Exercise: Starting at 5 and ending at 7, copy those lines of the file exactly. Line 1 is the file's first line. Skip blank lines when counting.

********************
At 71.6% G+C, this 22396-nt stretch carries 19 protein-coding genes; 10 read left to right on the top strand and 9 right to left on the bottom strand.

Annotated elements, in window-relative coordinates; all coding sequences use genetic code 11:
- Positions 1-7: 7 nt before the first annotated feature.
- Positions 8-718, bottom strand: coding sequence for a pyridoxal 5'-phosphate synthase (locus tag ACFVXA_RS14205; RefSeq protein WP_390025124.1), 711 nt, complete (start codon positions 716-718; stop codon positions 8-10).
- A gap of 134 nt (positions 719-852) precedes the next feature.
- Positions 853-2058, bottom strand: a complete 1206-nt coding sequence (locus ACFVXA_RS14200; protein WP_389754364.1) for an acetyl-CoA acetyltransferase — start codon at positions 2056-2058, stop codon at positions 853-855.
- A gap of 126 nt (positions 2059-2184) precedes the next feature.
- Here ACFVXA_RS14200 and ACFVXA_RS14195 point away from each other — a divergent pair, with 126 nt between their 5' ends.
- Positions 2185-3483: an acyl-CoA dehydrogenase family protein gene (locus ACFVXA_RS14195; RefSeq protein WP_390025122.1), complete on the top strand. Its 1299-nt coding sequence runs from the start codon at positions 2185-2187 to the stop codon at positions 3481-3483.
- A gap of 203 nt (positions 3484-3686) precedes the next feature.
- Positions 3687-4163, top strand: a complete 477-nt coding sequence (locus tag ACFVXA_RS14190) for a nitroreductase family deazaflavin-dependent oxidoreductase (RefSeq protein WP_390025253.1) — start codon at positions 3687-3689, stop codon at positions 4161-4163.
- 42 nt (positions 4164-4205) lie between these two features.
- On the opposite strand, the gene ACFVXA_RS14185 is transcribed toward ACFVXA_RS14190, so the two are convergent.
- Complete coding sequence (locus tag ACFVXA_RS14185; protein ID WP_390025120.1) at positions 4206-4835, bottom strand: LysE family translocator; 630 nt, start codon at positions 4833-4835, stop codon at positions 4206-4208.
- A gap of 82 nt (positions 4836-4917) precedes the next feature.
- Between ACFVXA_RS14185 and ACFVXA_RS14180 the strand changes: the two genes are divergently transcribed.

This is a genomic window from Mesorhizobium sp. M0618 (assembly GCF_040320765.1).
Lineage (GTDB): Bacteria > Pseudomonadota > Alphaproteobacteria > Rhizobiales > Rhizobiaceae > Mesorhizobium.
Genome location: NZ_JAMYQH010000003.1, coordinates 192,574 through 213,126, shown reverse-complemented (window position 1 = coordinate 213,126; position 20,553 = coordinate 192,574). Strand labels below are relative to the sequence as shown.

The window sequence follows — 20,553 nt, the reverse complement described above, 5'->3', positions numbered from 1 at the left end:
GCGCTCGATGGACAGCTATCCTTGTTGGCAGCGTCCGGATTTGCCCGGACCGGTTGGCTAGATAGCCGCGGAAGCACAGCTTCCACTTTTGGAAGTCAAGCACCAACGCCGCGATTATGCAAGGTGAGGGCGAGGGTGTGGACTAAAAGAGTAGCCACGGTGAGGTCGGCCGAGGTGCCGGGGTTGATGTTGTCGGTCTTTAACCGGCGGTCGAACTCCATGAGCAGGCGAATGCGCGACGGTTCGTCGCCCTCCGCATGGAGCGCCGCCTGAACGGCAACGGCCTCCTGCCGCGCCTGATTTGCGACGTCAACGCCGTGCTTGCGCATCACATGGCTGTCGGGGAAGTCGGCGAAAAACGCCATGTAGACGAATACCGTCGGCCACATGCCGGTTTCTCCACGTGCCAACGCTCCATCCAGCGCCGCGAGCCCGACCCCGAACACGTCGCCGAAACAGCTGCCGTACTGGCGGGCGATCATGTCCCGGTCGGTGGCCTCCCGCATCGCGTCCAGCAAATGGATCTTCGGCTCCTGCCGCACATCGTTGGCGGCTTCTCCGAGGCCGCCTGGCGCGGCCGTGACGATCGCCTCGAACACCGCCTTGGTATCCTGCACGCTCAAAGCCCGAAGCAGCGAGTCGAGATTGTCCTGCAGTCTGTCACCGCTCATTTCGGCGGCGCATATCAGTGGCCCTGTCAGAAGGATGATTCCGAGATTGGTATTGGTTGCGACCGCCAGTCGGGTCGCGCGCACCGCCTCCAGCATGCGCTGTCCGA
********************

- A gap of 134 nt (positions 719-852) precedes the next feature.
- Positions 853-2058, bottom strand: a complete 1206-nt coding sequence (locus ACFVXA_RS14200; protein WP_389754364.1) for an acetyl-CoA acetyltransferase — start codon at positions 2056-2058, stop codon at positions 853-855.
- A gap of 126 nt (positions 2059-2184) precedes the next feature.